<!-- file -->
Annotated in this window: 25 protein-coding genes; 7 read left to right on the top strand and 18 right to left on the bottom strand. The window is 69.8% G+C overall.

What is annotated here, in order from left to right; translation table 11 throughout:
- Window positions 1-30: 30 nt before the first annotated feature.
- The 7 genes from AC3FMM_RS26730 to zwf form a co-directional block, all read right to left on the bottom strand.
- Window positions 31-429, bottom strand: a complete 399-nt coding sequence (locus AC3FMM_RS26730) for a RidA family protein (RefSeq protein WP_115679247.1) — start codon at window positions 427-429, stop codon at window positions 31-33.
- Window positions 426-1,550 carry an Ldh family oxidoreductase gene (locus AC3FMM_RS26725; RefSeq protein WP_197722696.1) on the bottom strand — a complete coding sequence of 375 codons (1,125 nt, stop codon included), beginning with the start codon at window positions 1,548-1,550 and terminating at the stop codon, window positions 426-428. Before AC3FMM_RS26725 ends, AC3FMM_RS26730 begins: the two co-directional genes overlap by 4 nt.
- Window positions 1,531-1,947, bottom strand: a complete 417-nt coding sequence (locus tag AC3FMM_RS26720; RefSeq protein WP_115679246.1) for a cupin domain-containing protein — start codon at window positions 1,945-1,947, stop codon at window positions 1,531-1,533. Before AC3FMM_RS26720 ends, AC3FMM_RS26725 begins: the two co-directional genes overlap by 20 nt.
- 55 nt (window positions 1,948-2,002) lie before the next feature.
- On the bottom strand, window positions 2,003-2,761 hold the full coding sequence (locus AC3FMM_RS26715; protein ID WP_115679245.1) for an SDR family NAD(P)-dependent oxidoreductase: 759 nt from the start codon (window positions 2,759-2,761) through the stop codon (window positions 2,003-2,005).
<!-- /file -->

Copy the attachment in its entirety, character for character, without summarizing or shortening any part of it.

Annotated in this window: 25 protein-coding genes; 7 read left to right on the top strand and 18 right to left on the bottom strand. The window is 69.8% G+C overall.

What is annotated here, in order from left to right; translation table 11 throughout:
- Window positions 1-30: 30 nt before the first annotated feature.
- The 7 genes from AC3FMM_RS26730 to zwf form a co-directional block, all read right to left on the bottom strand.
- Window positions 31-429, bottom strand: a complete 399-nt coding sequence (locus AC3FMM_RS26730) for a RidA family protein (RefSeq protein WP_115679247.1) — start codon at window positions 427-429, stop codon at window positions 31-33.
- Window positions 426-1,550 carry an Ldh family oxidoreductase gene (locus AC3FMM_RS26725; RefSeq protein WP_197722696.1) on the bottom strand — a complete coding sequence of 375 codons (1,125 nt, stop codon included), beginning with the start codon at window positions 1,548-1,550 and terminating at the stop codon, window positions 426-428. Before AC3FMM_RS26725 ends, AC3FMM_RS26730 begins: the two co-directional genes overlap by 4 nt.
- Window positions 1,531-1,947, bottom strand: a complete 417-nt coding sequence (locus tag AC3FMM_RS26720; RefSeq protein WP_115679246.1) for a cupin domain-containing protein — start codon at window positions 1,945-1,947, stop codon at window positions 1,531-1,533. Before AC3FMM_RS26720 ends, AC3FMM_RS26725 begins: the two co-directional genes overlap by 20 nt.
- 55 nt (window positions 1,948-2,002) lie before the next feature.
- On the bottom strand, window positions 2,003-2,761 hold the full coding sequence (locus AC3FMM_RS26715; protein ID WP_115679245.1) for an SDR family NAD(P)-dependent oxidoreductase: 759 nt from the start codon (window positions 2,759-2,761) through the stop codon (window positions 2,003-2,005).